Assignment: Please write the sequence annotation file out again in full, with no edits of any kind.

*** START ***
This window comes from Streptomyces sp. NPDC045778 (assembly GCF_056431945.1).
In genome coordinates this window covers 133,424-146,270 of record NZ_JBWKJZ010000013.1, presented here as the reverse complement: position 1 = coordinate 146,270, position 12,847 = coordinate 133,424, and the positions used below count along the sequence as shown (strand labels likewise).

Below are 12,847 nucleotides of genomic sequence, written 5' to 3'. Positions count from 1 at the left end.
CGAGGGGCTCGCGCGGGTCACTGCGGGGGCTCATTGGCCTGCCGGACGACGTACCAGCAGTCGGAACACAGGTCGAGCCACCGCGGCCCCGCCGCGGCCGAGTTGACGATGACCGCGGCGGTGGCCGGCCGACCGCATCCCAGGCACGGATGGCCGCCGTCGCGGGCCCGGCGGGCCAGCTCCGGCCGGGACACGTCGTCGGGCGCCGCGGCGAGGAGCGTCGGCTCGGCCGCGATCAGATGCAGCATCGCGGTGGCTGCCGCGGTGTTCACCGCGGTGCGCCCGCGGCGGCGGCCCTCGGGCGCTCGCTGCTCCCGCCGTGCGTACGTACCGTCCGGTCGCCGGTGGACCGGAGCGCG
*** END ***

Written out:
This window comes from Streptomyces sp. NPDC045778 (assembly GCF_056431945.1).
In genome coordinates this window covers 133,424-146,270 of record NZ_JBWKJZ010000013.1, presented here as the reverse complement: position 1 = coordinate 146,270, position 12,847 = coordinate 133,424, and the positions used below count along the sequence as shown (strand labels likewise).

Below are 12,847 nucleotides of genomic sequence, written 5' to 3'. Positions count from 1 at the left end.
CGAGGGGCTCGCGCGGGTCACTGCGGGGGCTCATTGGCCTGCCGGACGACGTACCAGCAGTCGGAACACAGGTCGAGCCACCGCGGCCCCGCCGCGGCCGAGTTGACGATGACCGCGGCGGTGGCCGGCCGACCGCATCCCAGGCACGGATGGCCGCCGTCGCGGGCCCGGCGGGCCAGCTCCGGCCGGGACACGTCGTCGGGCGCCGCGGCGAGGAGCGTCGGCTCGGCCGCGATCAGATGCAGCATCGCGGTGGCTGCCGCGGTGTTCACCGCGGTGCGCCCGCGGCGGCGGCCCTCGGGCGCTCGCTGCTCCCGCCGTGCGTACGTACCGTCCGGTCGCCGGTGGACCGGAGCGCG